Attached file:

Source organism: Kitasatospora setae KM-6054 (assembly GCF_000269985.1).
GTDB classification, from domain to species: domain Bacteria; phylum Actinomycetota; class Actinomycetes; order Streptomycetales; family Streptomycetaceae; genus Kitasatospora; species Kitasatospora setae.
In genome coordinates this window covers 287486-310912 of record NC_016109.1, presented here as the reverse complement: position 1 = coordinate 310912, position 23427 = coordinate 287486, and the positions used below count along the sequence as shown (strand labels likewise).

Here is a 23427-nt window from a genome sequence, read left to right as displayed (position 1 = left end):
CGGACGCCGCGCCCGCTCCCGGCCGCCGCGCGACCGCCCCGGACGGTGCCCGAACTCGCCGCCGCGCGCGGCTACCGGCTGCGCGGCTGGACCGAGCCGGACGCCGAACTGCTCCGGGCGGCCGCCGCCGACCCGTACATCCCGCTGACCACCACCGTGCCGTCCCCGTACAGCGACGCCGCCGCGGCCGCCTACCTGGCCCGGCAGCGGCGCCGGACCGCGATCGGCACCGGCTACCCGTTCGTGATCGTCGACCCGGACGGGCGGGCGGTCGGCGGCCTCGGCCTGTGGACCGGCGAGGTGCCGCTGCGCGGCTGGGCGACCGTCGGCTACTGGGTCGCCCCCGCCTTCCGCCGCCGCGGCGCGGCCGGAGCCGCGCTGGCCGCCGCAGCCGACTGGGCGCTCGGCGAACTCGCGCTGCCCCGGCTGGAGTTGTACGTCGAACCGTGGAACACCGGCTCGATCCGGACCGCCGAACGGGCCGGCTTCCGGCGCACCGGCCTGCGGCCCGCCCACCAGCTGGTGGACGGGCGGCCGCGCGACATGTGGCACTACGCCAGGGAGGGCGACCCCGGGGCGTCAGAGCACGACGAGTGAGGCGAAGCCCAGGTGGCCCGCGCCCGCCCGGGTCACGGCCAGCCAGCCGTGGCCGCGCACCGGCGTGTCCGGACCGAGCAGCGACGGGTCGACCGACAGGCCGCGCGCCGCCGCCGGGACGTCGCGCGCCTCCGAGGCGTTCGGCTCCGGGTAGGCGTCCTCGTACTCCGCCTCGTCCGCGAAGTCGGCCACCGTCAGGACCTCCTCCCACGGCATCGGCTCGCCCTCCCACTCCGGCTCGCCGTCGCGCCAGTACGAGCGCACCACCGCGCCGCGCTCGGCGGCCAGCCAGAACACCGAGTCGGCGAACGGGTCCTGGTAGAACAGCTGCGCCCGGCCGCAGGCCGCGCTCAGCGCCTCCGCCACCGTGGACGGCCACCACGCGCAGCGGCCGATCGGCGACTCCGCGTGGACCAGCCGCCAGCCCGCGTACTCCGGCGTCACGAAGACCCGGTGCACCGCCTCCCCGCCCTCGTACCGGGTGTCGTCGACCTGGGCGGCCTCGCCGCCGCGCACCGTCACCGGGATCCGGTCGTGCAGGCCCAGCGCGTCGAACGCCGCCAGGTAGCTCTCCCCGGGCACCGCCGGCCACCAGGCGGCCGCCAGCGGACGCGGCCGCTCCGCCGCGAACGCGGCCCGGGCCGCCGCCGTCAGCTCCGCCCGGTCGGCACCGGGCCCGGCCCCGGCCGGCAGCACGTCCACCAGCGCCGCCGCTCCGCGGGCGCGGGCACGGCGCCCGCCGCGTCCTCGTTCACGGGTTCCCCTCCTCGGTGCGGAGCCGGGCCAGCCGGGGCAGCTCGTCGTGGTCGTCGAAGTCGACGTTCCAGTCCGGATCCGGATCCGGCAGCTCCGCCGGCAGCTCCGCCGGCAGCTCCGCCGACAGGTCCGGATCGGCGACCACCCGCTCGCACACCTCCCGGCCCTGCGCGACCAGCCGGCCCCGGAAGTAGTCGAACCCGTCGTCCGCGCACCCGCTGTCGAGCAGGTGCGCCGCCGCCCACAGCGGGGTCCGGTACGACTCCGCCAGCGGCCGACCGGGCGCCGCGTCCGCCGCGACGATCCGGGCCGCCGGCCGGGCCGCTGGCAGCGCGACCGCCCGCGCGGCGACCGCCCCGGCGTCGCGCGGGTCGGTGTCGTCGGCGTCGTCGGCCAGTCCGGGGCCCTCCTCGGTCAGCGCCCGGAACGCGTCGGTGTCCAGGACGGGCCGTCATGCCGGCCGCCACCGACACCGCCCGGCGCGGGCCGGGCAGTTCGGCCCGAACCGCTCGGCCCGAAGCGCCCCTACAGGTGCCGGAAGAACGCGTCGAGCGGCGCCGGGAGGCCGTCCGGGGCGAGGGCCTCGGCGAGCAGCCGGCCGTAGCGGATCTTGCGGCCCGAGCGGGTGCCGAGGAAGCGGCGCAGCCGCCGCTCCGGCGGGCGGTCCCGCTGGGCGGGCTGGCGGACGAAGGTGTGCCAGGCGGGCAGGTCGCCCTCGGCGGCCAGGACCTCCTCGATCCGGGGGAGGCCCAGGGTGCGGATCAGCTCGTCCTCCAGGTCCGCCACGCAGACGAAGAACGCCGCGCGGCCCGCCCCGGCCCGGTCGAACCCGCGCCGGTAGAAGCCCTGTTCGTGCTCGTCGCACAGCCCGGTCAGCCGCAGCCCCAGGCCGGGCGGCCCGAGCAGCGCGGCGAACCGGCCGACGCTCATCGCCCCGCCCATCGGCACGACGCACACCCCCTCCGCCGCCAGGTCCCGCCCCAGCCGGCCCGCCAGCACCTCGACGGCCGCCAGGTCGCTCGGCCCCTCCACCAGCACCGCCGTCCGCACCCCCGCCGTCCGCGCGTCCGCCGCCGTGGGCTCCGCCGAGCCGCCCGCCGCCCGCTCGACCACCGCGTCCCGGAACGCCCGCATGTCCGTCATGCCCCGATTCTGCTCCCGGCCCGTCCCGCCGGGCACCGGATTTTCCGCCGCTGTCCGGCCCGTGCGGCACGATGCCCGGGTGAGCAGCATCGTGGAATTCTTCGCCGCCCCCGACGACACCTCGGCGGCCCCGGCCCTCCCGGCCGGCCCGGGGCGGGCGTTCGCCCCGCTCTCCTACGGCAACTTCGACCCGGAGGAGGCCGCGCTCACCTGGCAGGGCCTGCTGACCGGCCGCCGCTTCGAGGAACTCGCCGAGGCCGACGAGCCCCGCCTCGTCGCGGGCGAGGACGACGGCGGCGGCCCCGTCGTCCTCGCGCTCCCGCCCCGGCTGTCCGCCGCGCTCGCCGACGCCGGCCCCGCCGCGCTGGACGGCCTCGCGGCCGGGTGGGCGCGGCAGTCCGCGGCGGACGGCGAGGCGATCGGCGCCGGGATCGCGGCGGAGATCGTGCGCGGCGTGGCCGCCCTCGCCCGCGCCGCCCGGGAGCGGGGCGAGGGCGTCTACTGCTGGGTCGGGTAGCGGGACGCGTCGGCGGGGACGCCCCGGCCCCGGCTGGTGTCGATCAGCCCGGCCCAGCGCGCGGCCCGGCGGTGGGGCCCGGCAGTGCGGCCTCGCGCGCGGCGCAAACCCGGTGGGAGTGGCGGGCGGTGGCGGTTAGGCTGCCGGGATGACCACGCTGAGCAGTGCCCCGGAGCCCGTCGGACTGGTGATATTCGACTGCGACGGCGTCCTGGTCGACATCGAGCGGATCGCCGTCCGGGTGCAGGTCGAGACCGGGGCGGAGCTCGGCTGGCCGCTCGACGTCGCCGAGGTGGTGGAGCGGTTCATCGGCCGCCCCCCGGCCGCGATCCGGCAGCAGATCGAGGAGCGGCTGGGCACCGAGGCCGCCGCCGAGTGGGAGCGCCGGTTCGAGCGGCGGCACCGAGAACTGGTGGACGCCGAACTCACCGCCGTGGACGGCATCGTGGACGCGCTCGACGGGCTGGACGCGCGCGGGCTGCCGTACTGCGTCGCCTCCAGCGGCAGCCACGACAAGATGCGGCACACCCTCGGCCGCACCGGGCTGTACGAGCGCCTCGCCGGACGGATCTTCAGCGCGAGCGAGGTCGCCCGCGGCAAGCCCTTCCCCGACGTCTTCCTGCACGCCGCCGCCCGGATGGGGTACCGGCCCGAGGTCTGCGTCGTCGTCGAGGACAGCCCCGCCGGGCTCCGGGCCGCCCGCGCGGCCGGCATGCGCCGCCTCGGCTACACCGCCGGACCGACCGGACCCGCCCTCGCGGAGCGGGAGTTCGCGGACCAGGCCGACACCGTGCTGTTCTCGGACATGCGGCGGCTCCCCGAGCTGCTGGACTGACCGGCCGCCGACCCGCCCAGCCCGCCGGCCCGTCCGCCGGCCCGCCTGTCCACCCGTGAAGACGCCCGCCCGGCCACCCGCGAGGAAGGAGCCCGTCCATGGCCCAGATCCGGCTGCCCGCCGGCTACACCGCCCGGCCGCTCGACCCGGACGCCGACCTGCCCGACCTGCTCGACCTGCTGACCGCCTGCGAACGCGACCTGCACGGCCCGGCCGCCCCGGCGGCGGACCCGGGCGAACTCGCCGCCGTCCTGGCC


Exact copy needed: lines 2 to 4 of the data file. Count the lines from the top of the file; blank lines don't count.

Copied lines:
GTDB classification, from domain to species: domain Bacteria; phylum Actinomycetota; class Actinomycetes; order Streptomycetales; family Streptomycetaceae; genus Kitasatospora; species Kitasatospora setae.
In genome coordinates this window covers 287486-310912 of record NC_016109.1, presented here as the reverse complement: position 1 = coordinate 310912, position 23427 = coordinate 287486, and the positions used below count along the sequence as shown (strand labels likewise).

Here is a 23427-nt window from a genome sequence, read left to right as displayed (position 1 = left end):